The risks of bias associated with the imputed data depend largely on the level of detail at which the SHS data are used. For example, food expenditure data in the SHS are produced at a high level of detail to meet the needs of Food Expenditure Survey (last conducted in 2001) users. Food expenditures are categorized using a hierarchical system of more than 200 expenditure codes. For some reported expenditure items, the food product may have been known (e.g., dairy products or even milk), but the level of detail required (e.g., skim milk, 1% milk or 2% milk) had to be imputed. This type of imputation creates a risk of bias only in expenditure estimates at a very detailed level. In other cases, however, almost no information on the type of expenditure was available before imputation (e.g., it was known only that the expenditure was for a good). When so little information is available, the risks of bias in the estimates of the expenditure categories are more significant.

Restaurant expenditures are reported using a slightly different format in the second section of the diary. Imputation is used primarily to assign a value when the total amount of the restaurant expenditure or the cost of alcoholic beverages is missing, or when the type of meal (breakfast, lunch, dinner or snack and beverage) has not been specified. The imputation rate for each of these three types of imputation is shown in Table F2 of Appendix F for Canada and in Tables H6 of Appendix H for the territorial capitals.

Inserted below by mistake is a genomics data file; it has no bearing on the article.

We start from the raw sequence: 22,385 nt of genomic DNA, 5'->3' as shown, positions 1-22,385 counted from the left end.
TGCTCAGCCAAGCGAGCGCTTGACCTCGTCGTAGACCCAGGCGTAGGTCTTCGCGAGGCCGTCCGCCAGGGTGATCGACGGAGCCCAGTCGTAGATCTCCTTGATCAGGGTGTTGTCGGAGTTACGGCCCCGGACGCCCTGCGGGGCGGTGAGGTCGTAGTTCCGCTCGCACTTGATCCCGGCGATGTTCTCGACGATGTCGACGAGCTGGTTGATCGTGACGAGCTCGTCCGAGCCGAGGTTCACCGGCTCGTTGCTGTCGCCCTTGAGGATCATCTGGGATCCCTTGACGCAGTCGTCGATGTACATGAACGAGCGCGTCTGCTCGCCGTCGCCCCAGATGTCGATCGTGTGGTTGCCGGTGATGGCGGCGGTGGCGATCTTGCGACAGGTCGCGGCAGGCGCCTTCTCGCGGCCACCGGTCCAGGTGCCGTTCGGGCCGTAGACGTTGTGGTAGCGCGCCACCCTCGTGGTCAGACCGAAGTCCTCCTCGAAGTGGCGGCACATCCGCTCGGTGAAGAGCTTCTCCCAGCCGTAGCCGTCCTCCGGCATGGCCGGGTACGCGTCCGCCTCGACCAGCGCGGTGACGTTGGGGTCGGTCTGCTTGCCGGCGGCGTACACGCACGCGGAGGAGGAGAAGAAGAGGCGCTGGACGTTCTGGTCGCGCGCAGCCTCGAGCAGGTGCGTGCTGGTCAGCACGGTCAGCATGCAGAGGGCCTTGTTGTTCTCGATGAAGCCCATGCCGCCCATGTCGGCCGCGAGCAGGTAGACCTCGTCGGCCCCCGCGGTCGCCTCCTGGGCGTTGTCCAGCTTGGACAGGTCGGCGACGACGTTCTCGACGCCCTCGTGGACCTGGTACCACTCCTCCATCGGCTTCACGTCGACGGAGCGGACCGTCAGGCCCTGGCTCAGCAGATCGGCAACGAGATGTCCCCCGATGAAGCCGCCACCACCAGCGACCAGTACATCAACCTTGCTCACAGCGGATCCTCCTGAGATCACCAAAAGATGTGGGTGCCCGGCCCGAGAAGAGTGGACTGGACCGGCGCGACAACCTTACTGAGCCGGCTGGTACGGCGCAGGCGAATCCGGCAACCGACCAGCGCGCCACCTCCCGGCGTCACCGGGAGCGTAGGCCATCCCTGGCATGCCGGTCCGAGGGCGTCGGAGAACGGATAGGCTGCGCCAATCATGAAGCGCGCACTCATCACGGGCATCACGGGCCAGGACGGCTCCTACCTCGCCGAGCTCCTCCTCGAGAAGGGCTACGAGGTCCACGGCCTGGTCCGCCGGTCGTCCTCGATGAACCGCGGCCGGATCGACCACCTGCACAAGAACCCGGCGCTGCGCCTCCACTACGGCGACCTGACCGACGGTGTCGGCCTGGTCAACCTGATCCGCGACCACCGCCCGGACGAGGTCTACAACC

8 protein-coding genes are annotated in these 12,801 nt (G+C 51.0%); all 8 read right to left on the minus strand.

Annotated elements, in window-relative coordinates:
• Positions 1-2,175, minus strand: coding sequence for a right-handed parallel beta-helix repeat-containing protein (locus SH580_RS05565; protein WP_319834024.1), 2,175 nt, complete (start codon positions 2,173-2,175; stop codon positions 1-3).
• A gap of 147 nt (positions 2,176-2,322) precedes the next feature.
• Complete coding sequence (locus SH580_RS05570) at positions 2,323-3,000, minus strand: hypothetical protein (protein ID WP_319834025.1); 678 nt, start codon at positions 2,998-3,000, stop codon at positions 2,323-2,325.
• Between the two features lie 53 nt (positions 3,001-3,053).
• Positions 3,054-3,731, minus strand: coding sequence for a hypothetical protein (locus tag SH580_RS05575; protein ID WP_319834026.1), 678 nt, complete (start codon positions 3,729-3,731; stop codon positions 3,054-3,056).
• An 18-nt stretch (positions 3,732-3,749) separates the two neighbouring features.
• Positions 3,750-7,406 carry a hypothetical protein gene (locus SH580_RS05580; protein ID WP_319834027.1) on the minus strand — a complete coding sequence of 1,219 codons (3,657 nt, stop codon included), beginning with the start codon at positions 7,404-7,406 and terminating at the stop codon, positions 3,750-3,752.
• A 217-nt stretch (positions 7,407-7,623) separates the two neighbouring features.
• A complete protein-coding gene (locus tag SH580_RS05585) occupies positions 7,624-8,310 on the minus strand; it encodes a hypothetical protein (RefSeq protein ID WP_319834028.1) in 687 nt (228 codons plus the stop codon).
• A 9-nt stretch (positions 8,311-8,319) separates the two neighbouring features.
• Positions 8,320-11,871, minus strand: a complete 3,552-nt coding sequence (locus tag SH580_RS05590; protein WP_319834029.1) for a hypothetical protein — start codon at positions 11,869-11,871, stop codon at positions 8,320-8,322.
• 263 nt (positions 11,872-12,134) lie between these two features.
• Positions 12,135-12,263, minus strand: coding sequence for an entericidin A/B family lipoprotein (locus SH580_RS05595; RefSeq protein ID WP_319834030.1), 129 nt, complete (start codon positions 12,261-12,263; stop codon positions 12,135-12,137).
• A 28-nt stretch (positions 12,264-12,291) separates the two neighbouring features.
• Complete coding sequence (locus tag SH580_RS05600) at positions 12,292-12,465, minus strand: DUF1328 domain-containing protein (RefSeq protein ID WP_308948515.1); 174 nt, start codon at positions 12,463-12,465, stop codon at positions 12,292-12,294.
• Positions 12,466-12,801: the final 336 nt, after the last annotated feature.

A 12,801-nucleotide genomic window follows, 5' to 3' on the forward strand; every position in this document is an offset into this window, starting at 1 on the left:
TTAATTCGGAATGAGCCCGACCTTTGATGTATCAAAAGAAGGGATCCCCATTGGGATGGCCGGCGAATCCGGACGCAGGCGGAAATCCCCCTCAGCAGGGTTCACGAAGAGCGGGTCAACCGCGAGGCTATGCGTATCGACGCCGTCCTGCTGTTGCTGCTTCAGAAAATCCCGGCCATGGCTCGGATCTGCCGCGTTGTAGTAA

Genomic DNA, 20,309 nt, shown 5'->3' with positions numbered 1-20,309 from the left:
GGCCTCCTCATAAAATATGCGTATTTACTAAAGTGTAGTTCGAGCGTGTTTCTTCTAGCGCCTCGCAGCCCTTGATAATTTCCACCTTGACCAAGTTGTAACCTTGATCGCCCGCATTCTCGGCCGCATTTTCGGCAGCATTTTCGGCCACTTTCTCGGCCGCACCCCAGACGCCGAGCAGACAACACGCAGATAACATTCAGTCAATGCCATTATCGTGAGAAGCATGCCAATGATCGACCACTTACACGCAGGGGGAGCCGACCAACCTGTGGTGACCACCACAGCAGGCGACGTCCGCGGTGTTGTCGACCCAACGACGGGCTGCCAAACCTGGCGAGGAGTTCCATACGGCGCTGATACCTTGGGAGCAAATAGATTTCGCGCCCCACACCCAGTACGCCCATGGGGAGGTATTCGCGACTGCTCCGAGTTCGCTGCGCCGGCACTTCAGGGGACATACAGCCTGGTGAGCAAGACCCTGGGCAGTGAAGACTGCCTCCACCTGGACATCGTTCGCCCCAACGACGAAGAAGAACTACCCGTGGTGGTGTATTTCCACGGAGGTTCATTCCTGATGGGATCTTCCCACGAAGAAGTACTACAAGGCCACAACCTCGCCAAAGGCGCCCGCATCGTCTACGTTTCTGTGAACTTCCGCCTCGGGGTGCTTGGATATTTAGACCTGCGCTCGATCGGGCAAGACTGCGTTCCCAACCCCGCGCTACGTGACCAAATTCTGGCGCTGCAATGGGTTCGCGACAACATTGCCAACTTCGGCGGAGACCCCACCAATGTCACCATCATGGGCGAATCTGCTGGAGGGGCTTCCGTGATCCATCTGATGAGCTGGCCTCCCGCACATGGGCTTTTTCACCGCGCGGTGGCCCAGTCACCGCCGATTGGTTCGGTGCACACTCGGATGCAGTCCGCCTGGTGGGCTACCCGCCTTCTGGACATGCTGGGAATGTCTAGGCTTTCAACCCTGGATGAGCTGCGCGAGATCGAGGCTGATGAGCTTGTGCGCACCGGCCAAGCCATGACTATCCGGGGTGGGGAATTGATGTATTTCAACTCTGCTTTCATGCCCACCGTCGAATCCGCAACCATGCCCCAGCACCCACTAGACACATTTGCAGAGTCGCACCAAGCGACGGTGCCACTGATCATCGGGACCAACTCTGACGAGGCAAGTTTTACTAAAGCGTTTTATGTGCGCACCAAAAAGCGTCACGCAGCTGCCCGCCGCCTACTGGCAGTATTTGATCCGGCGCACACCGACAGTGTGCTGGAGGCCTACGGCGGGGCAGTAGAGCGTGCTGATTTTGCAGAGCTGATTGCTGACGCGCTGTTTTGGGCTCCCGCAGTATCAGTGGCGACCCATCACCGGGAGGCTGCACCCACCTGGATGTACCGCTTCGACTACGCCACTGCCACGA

Lastly, households have the option of either providing receipts or recording their expenditure information in the diary. Table 4a shows the percentage of expenditures reported using each method for food expenditures, restaurant expenditures, and expenditures for other goods and services for Canada and the three territorial capitals respectively.

Table 4a
Methods for recording expenses in the diary, CanadaTable 4a Note 1, 2017

Table summary
This table displays the results of Methods for recording expenses in the diary. The information is grouped by Expenditure category (appearing as row headers), Transcriptions and Receipts, calculated using percentage units of measure (appearing as column headers).
Expenditure category Transcriptions Receipts
percentage
Food 21.6 78.4
Restaurant 82.3 17.7
Other goods and services 44.8 55.2
Table 4b
Methods for recording expenses in the diary, three territorial capitals, 2017